Monday, April 2, 2012

Day 2: Quote Inspiration

See? I told you it wasn't an April Fool's Day joke.....

Today's Prompt: Find a quote that inspires you (either positively or negatively), and write about it.

Don't be scared by today's prompt. No, I'm not going to get all gushy and reach-for-the-stars-y. No. Today, I'm going to tell you how inaccurate a quote is? Ready? If you've been a reader of this blog, you may have seen this before. Here it is:

"Because of advances in technology, we now consider you conditioned and not diseased." - A nurse trying to comfort me right after my Type 1 Diagnosis.

Why was this wrong? She said it like I had won the lottery. "Congratulations! We've given you a different label. Isn't that great?" At the time, I didn't quite understand what she was implying. Trust me; if I had known, I might have given her a brief education. Living with diabetes, whether it is considered a condition or a disease, is quite hard to differentiate.

Now that I have experienced living with Type 1 Diabetes, I can only ask myself "WTF is the difference between a 'condition' and a 'disease'? It feels the same to me.

Merriam Webster defines disease as "a condition of the living animal or plant body or of one of its parts that impairs normal functioning and is typically manifested by distinguishing signs and symptoms".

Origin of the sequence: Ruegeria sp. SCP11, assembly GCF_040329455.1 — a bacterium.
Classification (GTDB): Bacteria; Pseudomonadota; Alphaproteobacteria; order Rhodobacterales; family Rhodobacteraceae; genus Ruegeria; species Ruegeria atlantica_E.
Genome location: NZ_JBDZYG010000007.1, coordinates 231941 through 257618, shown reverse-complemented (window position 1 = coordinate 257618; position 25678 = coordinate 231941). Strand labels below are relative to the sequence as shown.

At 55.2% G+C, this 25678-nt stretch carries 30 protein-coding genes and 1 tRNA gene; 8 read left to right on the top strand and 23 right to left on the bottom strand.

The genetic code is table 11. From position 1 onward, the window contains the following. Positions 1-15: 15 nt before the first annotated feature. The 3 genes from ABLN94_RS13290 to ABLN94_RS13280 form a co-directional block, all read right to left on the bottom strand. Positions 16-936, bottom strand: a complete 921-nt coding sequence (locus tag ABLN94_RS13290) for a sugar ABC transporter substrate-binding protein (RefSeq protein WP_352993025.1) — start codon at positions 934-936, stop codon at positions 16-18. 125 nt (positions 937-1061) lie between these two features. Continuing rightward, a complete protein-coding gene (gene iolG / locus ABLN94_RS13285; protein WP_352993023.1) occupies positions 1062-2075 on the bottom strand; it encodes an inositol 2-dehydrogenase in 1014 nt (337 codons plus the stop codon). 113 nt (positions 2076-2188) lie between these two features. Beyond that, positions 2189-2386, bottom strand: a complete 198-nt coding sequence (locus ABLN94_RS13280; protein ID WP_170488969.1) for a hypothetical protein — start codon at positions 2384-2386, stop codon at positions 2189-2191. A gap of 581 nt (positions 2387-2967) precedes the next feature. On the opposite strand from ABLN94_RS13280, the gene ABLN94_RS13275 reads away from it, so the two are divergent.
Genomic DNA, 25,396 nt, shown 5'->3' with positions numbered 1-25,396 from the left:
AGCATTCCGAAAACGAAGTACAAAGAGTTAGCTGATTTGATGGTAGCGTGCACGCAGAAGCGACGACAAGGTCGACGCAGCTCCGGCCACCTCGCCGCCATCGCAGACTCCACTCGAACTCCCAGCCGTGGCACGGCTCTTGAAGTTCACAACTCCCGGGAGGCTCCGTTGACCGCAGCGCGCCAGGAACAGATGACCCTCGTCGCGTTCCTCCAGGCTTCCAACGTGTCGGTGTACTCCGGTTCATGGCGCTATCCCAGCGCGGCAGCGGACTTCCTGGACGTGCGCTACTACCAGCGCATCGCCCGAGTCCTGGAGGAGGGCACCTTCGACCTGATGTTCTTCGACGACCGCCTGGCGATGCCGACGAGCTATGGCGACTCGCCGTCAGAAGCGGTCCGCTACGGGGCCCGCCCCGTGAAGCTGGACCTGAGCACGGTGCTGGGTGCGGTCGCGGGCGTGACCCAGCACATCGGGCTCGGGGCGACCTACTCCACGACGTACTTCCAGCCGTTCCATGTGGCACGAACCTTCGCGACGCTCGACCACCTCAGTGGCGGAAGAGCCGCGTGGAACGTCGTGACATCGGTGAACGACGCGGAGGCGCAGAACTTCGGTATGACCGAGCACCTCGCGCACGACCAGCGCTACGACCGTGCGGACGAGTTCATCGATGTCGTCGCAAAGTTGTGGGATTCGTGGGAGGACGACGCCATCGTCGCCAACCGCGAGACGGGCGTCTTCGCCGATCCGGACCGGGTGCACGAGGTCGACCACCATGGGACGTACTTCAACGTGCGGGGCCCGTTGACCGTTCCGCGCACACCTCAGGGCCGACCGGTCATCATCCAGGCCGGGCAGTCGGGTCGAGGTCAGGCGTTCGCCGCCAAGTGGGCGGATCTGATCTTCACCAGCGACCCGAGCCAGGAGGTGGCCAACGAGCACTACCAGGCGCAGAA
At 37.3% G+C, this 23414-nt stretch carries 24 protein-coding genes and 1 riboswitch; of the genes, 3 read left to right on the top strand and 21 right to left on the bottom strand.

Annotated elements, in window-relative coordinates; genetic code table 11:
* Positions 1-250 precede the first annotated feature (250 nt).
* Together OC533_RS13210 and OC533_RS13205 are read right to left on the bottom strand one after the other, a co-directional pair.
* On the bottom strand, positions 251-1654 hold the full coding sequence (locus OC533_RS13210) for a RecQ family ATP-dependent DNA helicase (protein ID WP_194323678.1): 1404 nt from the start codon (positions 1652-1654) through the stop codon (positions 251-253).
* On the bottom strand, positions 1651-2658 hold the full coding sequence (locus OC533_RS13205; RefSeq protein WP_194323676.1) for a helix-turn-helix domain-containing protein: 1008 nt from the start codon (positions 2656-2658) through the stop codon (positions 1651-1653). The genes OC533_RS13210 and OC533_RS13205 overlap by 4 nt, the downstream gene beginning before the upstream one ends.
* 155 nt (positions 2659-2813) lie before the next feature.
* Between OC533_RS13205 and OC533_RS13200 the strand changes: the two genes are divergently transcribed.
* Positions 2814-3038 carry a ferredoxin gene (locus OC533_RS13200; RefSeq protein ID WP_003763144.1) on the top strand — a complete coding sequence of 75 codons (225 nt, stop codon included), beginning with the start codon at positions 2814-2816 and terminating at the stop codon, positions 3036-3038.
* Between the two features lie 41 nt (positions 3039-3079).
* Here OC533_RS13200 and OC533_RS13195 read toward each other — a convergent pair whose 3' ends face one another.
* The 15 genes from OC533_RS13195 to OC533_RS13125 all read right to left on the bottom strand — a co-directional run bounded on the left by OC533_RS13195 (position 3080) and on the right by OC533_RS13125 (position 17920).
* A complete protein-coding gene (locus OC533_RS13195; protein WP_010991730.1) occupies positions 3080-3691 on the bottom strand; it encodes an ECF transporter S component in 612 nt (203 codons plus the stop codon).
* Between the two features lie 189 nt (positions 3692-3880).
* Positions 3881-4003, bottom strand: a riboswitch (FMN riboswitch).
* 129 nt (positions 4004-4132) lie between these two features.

Condition is defined as "a usually defective state of health".

Hmmmm.....

I know that diabetes technology has advanced from archaic to seemingly high tech in the past few decades. The first insulin injection to a human was given in 1922- just 90 years ago. But even with the improvements, it doesn't change that diabetes is with me and on my mind for most of my waking hours and haunting me while I sleep.

When I wake up, I test my blood sugar.
When I want to eat, I test my blood sugar.
When I eat, I take an insulin injection.
After I eat, I test my blood sugar.
When I want to exercise, I test my blood sugar.
When I feel funny, I test my blood sugar.
When my blood sugar is high, I take insulin.
When my blood sugar is low, I eat sugar.
It's a constant rollercoaster of ups and downs.

Yes, I am thankful that there are things to help me manage and treat diabetes, but it is a 24/7/365 constant that I'm always fixing and correcting and balancing. Knowing that it's considered a condition instead of a disease seems like a relatively minor differentiation. Until there is a cure, I'm going to call this thing I fight every day a disease. Seems a little more heroic to me, and to be honest, I sometimes feel like everybody with Type 1 deserves a medal for managing their disease.

3 comments:

  1. Hear hear!

    I love the medal idea and I agree with the ridiculousness of labels. I'm diseased, I'm conditioned, I'm a diabetic or I have diabetes. Whatever you want to call it, it takes over every single corner of your life. Painting it tangerine tango with purple flowers doesn't change that (although it would certainly make it prettier!)

    ReplyDelete
  2. P.S. I just applied to be a Global Hero. Cross your fingers!

    ReplyDelete
  3. Um, yes. Looks like the definition of 'disease' is a 'condition'. Also, if you don't closely manage diabetes, there are dire consequences (sadly happened to my coworker's husband). "A rose by any other name..." right?

    ReplyDelete